Posted by Pcarbonn on Mar 07, 2013 04:45 PM
Another reason is the high ranking of python in the PYPL Popularity of Programming Language Index.
Posted by Roger Whitman on Jul 28, 2014 05:42 PM
I would say, all your reasonings can also apply to PHP which is more popular than Python. So why would one should ignore PHP and use Python? I just need a good reason to convince people like my boss.
Posted by jim on Jul 29, 2014 09:54 AM
Hi Roger, We would disagree that all this applies to PHP the same way and state how in the post. We are actually working on a new post on finding Python developers, and you might be interested in this chart: http://www.indeed.com/jobtrends?q=python%2C+php%2C+asp.net%2C+ruby+on+rails&l= Open jobs for Python developers is trending up while PHP is trending down. You might also find this page helpful in comparing features across PHP & Python: https://wiki.python.org/moin/PythonVsPhp
Posted by Chris Rogers on Aug 01, 2014 11:00 AM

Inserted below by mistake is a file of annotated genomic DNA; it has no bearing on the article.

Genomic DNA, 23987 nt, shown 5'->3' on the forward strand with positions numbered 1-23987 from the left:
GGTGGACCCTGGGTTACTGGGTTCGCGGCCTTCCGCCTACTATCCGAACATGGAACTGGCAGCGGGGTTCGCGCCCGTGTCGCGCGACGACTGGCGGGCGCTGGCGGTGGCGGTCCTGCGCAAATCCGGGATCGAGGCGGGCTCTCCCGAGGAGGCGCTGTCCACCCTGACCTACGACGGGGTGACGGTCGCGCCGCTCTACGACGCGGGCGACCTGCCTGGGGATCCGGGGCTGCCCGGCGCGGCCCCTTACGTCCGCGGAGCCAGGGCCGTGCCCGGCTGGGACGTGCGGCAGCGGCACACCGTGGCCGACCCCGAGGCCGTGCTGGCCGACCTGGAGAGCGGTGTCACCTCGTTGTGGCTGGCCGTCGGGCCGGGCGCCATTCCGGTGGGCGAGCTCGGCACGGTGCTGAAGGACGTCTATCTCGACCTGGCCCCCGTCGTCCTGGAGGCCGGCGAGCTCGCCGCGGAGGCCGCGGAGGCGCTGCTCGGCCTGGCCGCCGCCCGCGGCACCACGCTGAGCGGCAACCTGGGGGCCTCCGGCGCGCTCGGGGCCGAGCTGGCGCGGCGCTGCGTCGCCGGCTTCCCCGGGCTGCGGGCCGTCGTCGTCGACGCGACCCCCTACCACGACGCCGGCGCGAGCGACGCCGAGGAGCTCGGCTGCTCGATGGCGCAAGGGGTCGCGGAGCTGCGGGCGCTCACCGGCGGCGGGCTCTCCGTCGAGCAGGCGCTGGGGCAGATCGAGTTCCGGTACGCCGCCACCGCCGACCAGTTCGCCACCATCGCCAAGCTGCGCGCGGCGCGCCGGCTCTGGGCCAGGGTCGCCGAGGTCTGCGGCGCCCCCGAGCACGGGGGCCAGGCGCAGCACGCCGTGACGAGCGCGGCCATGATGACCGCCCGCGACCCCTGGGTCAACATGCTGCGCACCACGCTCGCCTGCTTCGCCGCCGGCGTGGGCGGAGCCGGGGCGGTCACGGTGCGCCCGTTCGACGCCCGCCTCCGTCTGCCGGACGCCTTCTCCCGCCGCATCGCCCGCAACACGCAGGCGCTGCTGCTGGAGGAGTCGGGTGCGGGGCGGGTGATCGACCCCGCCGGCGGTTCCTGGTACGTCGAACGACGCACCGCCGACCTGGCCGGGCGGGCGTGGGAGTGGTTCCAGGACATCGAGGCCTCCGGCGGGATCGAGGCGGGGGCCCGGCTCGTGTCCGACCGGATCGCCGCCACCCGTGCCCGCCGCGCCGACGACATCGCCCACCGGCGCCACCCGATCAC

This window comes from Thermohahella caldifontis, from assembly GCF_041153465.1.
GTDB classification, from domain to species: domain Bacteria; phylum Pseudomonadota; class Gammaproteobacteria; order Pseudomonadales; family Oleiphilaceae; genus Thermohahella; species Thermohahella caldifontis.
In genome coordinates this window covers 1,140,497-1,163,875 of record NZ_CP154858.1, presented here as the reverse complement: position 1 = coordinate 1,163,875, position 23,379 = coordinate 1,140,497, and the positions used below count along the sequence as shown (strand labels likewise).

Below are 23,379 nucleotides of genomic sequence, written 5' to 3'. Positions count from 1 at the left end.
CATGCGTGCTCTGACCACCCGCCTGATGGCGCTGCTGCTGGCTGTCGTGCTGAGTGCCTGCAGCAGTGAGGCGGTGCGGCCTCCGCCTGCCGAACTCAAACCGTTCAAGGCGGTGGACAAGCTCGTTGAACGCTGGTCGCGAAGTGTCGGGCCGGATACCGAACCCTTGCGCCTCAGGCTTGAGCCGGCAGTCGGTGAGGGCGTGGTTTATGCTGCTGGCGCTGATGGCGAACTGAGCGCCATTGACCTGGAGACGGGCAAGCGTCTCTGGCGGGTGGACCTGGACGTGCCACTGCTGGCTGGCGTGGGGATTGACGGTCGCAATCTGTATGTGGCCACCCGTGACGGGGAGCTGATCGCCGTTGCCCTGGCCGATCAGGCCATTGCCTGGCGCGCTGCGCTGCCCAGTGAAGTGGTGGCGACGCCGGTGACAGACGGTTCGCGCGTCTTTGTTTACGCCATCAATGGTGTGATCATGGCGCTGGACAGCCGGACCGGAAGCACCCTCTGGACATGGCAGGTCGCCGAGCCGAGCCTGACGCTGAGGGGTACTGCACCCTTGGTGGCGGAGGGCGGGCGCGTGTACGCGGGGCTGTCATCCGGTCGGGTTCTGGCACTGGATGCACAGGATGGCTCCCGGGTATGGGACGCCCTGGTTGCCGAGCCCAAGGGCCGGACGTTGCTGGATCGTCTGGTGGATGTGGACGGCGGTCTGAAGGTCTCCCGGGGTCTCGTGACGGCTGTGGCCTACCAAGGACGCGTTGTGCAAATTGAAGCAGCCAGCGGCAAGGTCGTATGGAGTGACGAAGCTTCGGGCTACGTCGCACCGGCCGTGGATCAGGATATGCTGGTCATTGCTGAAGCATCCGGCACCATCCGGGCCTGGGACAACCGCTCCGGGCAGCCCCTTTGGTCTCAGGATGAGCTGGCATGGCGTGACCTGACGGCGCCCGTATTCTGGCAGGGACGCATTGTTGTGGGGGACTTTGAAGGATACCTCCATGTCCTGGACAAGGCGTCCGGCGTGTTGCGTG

Hi Roger, That's an interesting question, which could be answered in different ways depending on your intent and whether or not you already know PHP or Python. I believe PHP's continued popularity to be a bit misleading, especially confusing if you're a new developer researching languages. You'll see charts like this and think "hey, probably a good language to learn!" And it may be, if, for instance, you're a CS student who eventually wants to be a contract developer for Fortune 500 companies, or something like that... Why? Because many of those companies still have large legacy systems that were written in PHP. So, in short, it remains popular because it WAS popular. And it's probably not going away anytime soon. This isn't entirely my theory, by the way... It was one of my first languages, back in the 80's, when my friend Tim S. and I first started programming. I'm by no means a guru, but he is (over at Librarything); his entire livelihood has been based on the language for over 20 years. But during a discussion at our last high school reunion, we reached the same conclusion. (BTW, I only reference Tim because he's a guy who has every reason to evangelize PHP, but doesn't.) So why Python? And why, specifically, should it matter to your boss or other stakeholders? First, as referenced above... if you're new, it's vastly easier to learn. (There's a reason Python is the language of choice for most Intro CS classes; check out MIT's hugely popular class, available in its entirety for free over at OpenCourseWare). It's powerful. Yes, Google is now moving away, but Python was their language of choice since inception... That's a lot of very smart people choosing one specific language over many others. You can pretty much do whatever you want with it. Lastly, if you poll Python developers, most will probably cite it's high level of readability as a favorite feature. (And this is where you sell your boss.) This - in turn - leads to greatly reduce maintenance costs, easier development, easier scaling. All of which directly results in less expense for your company. It should be noted, finally, that while you CAN do anything with Python (or most languages really), that specific languages are better suited to specific tasks. JavaScript if you do more front-end work; Java if you're working with embedded systems. Best of luck, Chris